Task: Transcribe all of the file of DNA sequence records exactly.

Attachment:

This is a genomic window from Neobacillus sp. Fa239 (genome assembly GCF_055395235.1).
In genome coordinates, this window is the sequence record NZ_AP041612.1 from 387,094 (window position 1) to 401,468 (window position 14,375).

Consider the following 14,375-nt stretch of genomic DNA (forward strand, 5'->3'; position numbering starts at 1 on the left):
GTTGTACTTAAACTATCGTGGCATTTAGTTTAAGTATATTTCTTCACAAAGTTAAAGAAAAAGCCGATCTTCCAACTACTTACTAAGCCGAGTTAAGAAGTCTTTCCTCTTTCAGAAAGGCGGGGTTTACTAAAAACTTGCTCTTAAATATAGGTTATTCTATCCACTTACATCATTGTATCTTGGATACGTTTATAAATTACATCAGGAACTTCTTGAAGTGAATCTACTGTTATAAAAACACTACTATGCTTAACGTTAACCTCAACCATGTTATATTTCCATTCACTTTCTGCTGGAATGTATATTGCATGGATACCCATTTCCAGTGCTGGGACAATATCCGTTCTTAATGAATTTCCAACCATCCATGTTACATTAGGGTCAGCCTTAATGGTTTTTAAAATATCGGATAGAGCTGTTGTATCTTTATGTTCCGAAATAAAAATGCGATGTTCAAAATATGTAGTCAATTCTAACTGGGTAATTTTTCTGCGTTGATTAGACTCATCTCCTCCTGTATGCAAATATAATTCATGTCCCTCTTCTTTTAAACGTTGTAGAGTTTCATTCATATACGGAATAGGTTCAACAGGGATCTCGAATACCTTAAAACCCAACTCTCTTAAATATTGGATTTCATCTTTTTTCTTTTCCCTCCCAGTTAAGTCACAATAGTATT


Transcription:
This is a genomic window from Neobacillus sp. Fa239 (genome assembly GCF_055395235.1).
In genome coordinates, this window is the sequence record NZ_AP041612.1 from 387,094 (window position 1) to 401,468 (window position 14,375).

Consider the following 14,375-nt stretch of genomic DNA (forward strand, 5'->3'; position numbering starts at 1 on the left):
GTTGTACTTAAACTATCGTGGCATTTAGTTTAAGTATATTTCTTCACAAAGTTAAAGAAAAAGCCGATCTTCCAACTACTTACTAAGCCGAGTTAAGAAGTCTTTCCTCTTTCAGAAAGGCGGGGTTTACTAAAAACTTGCTCTTAAATATAGGTTATTCTATCCACTTACATCATTGTATCTTGGATACGTTTATAAATTACATCAGGAACTTCTTGAAGTGAATCTACTGTTATAAAAACACTACTATGCTTAACGTTAACCTCAACCATGTTATATTTCCATTCACTTTCTGCTGGAATGTATATTGCATGGATACCCATTTCCAGTGCTGGGACAATATCCGTTCTTAATGAATTTCCAACCATCCATGTTACATTAGGGTCAGCCTTAATGGTTTTTAAAATATCGGATAGAGCTGTTGTATCTTTATGTTCCGAAATAAAAATGCGATGTTCAAAATATGTAGTCAATTCTAACTGGGTAATTTTTCTGCGTTGATTAGACTCATCTCCTCCTGTATGCAAATATAATTCATGTCCCTCTTCTTTTAAACGTTGTAGAGTTTCATTCATATACGGAATAGGTTCAACAGGGATCTCGAATACCTTAAAACCCAACTCTCTTAAATATTGGATTTCATCTTTTTTCTTTTCCCTCCCAGTTAAGTCACAATAGTATT